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Posted 13 September 2011 - 04:06 PM

Whole bunch in this here 90s SNES Robocop game.

Here

Played it as kids, later played it with my young nephew, nobody blinked an eye at, not even some of the southern super-Christians in the family.

In general, try to be less timid than someone who made a franchise side-scroller in the early 90s. SO... I'd say the following.

1) It's rather easy to interpret your idea as sexist (I do, actually) but

2) it doesn't seem malicious, more like just a cliche you didn't think too hard about (or in the right terms)

3) and due to this, it will have no affect on sales because nobody will notice, except

4) people who do notice and don't like it will say "oh it's another one of those".

Back to point one for a second, I'll put it this way; it's a lone, token female and because she's female, it's about sex. Sex is prominent in her social \ power toolkit. Usually an associated idea is that this is connected with power in that sex or sexual attraction is a tool for power, which makes men out to be some kind of morons.

I assert that the idea does not make sense in and of itself. Further, the context of her being the only one means the work as a whole gives a "girls = sex things" message regardless of whether the character works or not in and of herself. I assert that nobody will likely really care anyway, and that it doesn't actually resonate with anyone except for writers hoping to "appeal" to someone. (I don't think it'll work.)

Chun Li was mentioned. Chun Li is actually a fine example of not using this trope in any way shape or form. She's reputed most for kicking very fast and generally being an effective person. She looks fine but is also relatively conservatively dressed and does not play on this trope.

I won't judge you if you don't you don't actually care that much. I strongly doubt anyone will notice or care with your plan. It's safe and reward-free. I would not be concerned with anyone being offended by your idea.

I only write this since you asked. If you're feeling spirited, I recommend the following:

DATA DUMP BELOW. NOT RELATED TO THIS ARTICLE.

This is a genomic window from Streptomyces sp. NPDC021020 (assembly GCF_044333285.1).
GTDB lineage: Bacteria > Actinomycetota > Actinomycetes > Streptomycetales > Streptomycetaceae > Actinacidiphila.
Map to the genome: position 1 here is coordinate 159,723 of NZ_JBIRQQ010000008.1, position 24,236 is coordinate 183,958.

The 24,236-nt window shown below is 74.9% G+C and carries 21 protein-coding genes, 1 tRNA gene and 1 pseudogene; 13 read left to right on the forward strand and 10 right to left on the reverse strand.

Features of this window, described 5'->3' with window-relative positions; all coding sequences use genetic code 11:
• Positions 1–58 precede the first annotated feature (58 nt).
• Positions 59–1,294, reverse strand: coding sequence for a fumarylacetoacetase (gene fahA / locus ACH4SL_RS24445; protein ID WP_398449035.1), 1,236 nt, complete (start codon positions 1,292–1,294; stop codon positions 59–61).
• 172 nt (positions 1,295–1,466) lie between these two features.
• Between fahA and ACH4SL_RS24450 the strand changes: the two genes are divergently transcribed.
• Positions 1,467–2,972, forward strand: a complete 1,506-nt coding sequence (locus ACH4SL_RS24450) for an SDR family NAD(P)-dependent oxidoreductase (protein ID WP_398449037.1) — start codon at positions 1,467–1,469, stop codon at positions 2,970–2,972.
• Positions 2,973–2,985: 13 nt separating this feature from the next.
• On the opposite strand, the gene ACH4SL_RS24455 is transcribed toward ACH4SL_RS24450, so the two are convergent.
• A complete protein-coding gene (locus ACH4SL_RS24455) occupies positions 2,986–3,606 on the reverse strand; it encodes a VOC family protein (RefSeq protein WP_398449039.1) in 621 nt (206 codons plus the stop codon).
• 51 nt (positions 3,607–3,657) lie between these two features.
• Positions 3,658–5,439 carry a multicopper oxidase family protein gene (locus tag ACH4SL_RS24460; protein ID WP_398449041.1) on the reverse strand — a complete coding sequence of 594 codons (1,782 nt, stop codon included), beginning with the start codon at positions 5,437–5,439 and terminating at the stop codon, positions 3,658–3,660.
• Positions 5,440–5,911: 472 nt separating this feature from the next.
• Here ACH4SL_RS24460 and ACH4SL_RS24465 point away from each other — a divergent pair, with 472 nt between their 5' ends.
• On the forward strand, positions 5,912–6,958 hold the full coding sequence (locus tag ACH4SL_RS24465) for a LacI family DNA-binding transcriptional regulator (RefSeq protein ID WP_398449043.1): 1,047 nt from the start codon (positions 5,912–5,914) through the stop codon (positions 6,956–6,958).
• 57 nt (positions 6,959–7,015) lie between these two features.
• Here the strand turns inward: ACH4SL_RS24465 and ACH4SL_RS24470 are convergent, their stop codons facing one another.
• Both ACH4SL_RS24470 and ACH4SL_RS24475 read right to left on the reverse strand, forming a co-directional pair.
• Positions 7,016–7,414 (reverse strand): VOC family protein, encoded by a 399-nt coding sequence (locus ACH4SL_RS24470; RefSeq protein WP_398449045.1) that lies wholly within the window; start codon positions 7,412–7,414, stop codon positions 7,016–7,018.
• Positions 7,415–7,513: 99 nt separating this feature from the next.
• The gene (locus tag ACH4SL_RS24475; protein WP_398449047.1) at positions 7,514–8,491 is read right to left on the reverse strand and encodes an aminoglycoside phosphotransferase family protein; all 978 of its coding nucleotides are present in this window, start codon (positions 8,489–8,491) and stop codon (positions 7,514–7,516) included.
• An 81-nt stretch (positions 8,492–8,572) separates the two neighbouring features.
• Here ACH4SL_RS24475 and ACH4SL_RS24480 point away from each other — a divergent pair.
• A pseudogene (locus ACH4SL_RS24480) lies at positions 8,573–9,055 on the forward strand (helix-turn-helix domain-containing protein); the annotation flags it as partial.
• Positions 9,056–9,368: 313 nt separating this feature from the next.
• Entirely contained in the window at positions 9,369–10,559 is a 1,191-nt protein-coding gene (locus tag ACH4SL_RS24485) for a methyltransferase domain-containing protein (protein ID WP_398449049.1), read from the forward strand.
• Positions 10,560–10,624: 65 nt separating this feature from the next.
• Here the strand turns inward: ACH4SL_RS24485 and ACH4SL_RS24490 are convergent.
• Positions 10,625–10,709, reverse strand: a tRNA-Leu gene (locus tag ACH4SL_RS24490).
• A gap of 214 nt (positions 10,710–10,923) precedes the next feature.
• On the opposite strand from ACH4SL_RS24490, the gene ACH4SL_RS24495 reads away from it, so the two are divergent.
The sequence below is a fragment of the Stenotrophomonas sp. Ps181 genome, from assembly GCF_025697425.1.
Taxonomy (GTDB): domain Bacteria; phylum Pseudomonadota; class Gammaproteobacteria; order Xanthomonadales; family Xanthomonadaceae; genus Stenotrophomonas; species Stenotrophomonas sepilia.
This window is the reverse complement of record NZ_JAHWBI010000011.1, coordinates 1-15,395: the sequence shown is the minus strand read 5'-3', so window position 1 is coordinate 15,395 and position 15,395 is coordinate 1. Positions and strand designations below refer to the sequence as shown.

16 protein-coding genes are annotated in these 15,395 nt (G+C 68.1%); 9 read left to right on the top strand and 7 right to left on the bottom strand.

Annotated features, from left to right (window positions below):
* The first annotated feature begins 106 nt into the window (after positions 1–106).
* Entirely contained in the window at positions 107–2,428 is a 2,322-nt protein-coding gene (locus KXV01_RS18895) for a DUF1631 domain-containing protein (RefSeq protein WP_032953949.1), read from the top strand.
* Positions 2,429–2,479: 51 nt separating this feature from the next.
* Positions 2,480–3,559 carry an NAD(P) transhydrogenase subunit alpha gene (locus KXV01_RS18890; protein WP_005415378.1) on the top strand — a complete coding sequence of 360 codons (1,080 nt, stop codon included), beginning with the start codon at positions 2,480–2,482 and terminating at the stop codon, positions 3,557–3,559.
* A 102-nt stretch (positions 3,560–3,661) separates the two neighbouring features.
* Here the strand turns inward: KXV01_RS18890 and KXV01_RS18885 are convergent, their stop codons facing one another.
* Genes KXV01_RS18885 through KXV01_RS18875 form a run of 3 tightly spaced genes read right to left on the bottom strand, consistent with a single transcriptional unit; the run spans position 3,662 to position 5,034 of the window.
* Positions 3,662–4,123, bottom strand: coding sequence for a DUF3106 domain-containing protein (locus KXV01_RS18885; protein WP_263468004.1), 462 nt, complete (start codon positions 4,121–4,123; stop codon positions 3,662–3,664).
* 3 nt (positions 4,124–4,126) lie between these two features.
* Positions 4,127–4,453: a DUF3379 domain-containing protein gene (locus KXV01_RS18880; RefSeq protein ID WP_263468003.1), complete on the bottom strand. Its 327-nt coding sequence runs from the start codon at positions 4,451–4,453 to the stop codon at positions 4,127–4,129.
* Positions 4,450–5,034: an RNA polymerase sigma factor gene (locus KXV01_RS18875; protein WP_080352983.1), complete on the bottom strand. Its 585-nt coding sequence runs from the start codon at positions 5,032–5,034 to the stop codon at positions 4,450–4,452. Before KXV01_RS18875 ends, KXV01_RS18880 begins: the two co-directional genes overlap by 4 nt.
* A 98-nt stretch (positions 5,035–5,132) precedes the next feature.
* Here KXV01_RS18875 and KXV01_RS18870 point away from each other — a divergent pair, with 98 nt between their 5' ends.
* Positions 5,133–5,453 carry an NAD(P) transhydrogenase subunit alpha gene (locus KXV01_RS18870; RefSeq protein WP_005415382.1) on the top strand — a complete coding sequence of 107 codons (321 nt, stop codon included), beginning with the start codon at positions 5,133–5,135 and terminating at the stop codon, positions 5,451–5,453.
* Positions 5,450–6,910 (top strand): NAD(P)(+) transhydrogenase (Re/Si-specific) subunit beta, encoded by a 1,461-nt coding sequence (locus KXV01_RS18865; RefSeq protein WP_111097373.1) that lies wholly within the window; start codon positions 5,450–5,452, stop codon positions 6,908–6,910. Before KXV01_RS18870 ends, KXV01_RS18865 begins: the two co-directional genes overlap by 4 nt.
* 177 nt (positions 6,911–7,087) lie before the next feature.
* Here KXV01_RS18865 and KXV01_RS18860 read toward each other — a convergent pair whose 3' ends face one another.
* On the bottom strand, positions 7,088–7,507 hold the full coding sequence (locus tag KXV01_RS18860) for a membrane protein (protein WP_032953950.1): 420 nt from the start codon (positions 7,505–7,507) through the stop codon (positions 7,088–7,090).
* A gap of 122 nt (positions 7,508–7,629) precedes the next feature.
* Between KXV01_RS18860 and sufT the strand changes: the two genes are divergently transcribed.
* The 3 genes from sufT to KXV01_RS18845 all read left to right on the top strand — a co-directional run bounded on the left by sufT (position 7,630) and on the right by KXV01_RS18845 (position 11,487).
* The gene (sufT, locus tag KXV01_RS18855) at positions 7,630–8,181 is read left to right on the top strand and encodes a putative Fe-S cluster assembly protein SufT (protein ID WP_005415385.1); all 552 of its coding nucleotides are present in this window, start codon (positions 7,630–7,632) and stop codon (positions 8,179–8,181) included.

Take "appeal to ..." and "avoid offending ..." and so on off your list of specs and focus on making characters (including this one) who are "awesome".

Awesome characters are effective in ways that command respect. Exactly what commands respect varies between cultures, but in mine, I'd point at Batman, Bruce Lee, Frederick Douglas, Steve Jobs, Benjamin Franklin, ... Effective people who take their effectiveness seriously. Fresh and bold. Sex is simply too cheap.

Gather all the intellectual & creative tools you have at your disposal and see if you can make characters that are awesome. Do this for everyone.

#9 Telgin   Members   -  Reputation: 200

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Posted 13 September 2011 - 04:25 PM

I agree with pretty much what the others above have said. Being female isn't enough to cause a problem (or shouldn't anyway). It sounds like whatever your story is, she deserves what she's getting, and that's just fine. In fact, I think it's a step in the right direction to represent both genders in these sorts of games.

If your game was some testosterone poisoned hulk running around beating up scantily clad and impractically endowed women for no or little apparent reason, I think you'd have a lot more to worry about.
Success requires no explanation. Failure allows none.

#10 Casey Hardman   Crossbones+   -  Reputation: 2208

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Posted 13 September 2011 - 10:59 PM

Why is it that people only worry about offending the females?

<rant> Probably because most of them are overly sensitive and offensive about their gender because they feel they are worse due to their own projections. </rant>

Anyway, as I was saying, if it never crossed your mind to ask yourself this question:

"If this main character is a handsome male that will ultimately get pommeled, would it make the males playing this game feel alienated?"

then why do you ask yourself this question:

"If this main character is a beautiful female that will ultimately get pommeled, would it make the females playing this game feel alienated?"

<rant> It seems like females want equal rights for the positive things it will apply to them, yet they neglect to realize that men are treated unequally in thousands of situations, too... </rant>